Your uterus may grow in size. Even though you may not know a larger uterus, you may experience tenderness or pressure in your lower abdominal area.

Causes of Adenomyosis

The cause of adenomyosis isn’t known. There have been many theories, including:

Invasive tissue growth.

Some experts believe that endometrial cells from the lining of the uterus invade the muscle that forms the uterine walls, resulting in pregnancy complications. According to the research, incisions made in the uterine wall during an operation such as a cesarean section (C-section) may encourage the direct invasion of endometrial cells into the uterine wall.

Developmental origins.

Other experts believe that endometrial tissue is deposited in the uterine muscle during the fetus’s development of the uterus.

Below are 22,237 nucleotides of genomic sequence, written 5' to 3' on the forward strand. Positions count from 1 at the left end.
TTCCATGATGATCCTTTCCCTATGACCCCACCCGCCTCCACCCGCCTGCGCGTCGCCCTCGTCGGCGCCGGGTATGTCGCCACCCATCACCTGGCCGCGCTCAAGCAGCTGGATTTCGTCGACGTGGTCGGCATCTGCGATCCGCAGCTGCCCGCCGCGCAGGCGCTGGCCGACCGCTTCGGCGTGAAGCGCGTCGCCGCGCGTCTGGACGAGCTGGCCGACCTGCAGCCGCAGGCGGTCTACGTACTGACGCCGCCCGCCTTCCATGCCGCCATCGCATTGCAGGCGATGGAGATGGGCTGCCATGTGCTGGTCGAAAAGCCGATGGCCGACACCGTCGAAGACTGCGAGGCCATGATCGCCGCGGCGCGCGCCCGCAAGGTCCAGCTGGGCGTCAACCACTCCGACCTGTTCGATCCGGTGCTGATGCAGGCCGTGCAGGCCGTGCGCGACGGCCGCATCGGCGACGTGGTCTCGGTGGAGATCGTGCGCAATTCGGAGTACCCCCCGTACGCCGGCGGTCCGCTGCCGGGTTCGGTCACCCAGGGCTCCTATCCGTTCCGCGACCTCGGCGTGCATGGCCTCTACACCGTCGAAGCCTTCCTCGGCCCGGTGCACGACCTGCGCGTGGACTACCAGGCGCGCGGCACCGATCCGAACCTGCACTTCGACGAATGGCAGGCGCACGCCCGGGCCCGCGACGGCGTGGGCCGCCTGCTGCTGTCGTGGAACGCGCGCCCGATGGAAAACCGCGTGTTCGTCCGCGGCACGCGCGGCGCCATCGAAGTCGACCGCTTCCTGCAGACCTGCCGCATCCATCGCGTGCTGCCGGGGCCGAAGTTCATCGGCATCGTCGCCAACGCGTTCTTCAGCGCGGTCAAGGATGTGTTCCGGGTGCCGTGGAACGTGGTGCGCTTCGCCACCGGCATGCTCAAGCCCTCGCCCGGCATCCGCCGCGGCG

Uterine inflammation related to childbirth.

Another theory proposes a link between adenomyosis and the process of giving birth. Uterine lining inflammation that occurs during the postpartum period may disrupt the usual boundary between the cells that line the uterus.

Stem cell origins.

A recent theory proposes that bone marrow stem cells might invade the uterine muscle, causing adenomyosis.

Regardless of how adenomyosis develops, its growth depends on the body’s circulating estrogen.

Diagnosis of Adenomyosis

To make a definitive diagnosis of adenomyosis until recently, a hysterectomy and examine the uterine tissue under a microscope were the only options available to women. However, advances in imaging technology have made it possible for doctors to diagnose adenomyosis without the need for surgical intervention. Doctors can see the characteristics of the disease in the uterus by using MRI or transvaginal ultrasound technology.